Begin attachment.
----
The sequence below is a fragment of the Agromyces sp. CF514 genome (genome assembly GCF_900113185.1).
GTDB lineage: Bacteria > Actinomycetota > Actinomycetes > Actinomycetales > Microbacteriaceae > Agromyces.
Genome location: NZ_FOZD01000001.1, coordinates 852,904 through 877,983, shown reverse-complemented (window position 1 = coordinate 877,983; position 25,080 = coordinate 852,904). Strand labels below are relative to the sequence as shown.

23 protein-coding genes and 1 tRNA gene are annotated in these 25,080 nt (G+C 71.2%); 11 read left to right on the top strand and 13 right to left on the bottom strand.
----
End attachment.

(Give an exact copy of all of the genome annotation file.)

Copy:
The sequence below is a fragment of the Agromyces sp. CF514 genome (genome assembly GCF_900113185.1).
GTDB lineage: Bacteria > Actinomycetota > Actinomycetes > Actinomycetales > Microbacteriaceae > Agromyces.
Genome location: NZ_FOZD01000001.1, coordinates 852,904 through 877,983, shown reverse-complemented (window position 1 = coordinate 877,983; position 25,080 = coordinate 852,904). Strand labels below are relative to the sequence as shown.

23 protein-coding genes and 1 tRNA gene are annotated in these 25,080 nt (G+C 71.2%); 11 read left to right on the top strand and 13 right to left on the bottom strand.